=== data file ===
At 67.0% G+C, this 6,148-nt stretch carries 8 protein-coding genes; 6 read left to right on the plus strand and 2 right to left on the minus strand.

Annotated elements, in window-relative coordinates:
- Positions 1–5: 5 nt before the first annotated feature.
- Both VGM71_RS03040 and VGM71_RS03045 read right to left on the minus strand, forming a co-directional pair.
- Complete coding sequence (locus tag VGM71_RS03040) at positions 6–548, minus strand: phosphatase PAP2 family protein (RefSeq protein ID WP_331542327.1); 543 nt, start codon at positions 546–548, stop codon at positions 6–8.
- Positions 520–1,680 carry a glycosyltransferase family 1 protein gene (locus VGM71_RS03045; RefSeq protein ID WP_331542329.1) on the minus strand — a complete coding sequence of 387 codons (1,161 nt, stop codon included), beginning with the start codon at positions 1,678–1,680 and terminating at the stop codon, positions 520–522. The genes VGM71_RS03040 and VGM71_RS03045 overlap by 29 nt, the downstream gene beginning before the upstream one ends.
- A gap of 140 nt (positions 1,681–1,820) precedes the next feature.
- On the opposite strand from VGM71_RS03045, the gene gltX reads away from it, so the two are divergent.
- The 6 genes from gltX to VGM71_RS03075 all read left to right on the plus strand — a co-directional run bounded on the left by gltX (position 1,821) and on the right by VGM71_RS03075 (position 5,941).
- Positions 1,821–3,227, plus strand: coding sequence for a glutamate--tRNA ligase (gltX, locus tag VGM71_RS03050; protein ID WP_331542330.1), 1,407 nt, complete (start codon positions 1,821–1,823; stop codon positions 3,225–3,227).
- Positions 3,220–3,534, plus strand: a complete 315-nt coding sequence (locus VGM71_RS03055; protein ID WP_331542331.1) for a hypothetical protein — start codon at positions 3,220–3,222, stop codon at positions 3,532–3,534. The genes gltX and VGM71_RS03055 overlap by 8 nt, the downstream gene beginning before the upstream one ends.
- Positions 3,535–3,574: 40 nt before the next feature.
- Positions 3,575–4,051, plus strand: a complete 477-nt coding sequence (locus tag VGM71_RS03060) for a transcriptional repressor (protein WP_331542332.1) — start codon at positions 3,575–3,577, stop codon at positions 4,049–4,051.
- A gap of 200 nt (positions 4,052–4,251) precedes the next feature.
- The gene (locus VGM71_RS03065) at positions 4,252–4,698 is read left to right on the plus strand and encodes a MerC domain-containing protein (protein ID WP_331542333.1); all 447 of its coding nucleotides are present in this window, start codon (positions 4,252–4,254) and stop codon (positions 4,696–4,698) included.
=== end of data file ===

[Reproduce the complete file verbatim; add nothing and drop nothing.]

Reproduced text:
At 67.0% G+C, this 6,148-nt stretch carries 8 protein-coding genes; 6 read left to right on the plus strand and 2 right to left on the minus strand.

Annotated elements, in window-relative coordinates:
- Positions 1–5: 5 nt before the first annotated feature.
- Both VGM71_RS03040 and VGM71_RS03045 read right to left on the minus strand, forming a co-directional pair.
- Complete coding sequence (locus tag VGM71_RS03040) at positions 6–548, minus strand: phosphatase PAP2 family protein (RefSeq protein ID WP_331542327.1); 543 nt, start codon at positions 546–548, stop codon at positions 6–8.
- Positions 520–1,680 carry a glycosyltransferase family 1 protein gene (locus VGM71_RS03045; RefSeq protein ID WP_331542329.1) on the minus strand — a complete coding sequence of 387 codons (1,161 nt, stop codon included), beginning with the start codon at positions 1,678–1,680 and terminating at the stop codon, positions 520–522. The genes VGM71_RS03040 and VGM71_RS03045 overlap by 29 nt, the downstream gene beginning before the upstream one ends.
- A gap of 140 nt (positions 1,681–1,820) precedes the next feature.
- On the opposite strand from VGM71_RS03045, the gene gltX reads away from it, so the two are divergent.
- The 6 genes from gltX to VGM71_RS03075 all read left to right on the plus strand — a co-directional run bounded on the left by gltX (position 1,821) and on the right by VGM71_RS03075 (position 5,941).
- Positions 1,821–3,227, plus strand: coding sequence for a glutamate--tRNA ligase (gltX, locus tag VGM71_RS03050; protein ID WP_331542330.1), 1,407 nt, complete (start codon positions 1,821–1,823; stop codon positions 3,225–3,227).
- Positions 3,220–3,534, plus strand: a complete 315-nt coding sequence (locus VGM71_RS03055; protein ID WP_331542331.1) for a hypothetical protein — start codon at positions 3,220–3,222, stop codon at positions 3,532–3,534. The genes gltX and VGM71_RS03055 overlap by 8 nt, the downstream gene beginning before the upstream one ends.
- Positions 3,535–3,574: 40 nt before the next feature.
- Positions 3,575–4,051, plus strand: a complete 477-nt coding sequence (locus tag VGM71_RS03060) for a transcriptional repressor (protein WP_331542332.1) — start codon at positions 3,575–3,577, stop codon at positions 4,049–4,051.
- A gap of 200 nt (positions 4,052–4,251) precedes the next feature.
- The gene (locus VGM71_RS03065) at positions 4,252–4,698 is read left to right on the plus strand and encodes a MerC domain-containing protein (protein ID WP_331542333.1); all 447 of its coding nucleotides are present in this window, start codon (positions 4,252–4,254) and stop codon (positions 4,696–4,698) included.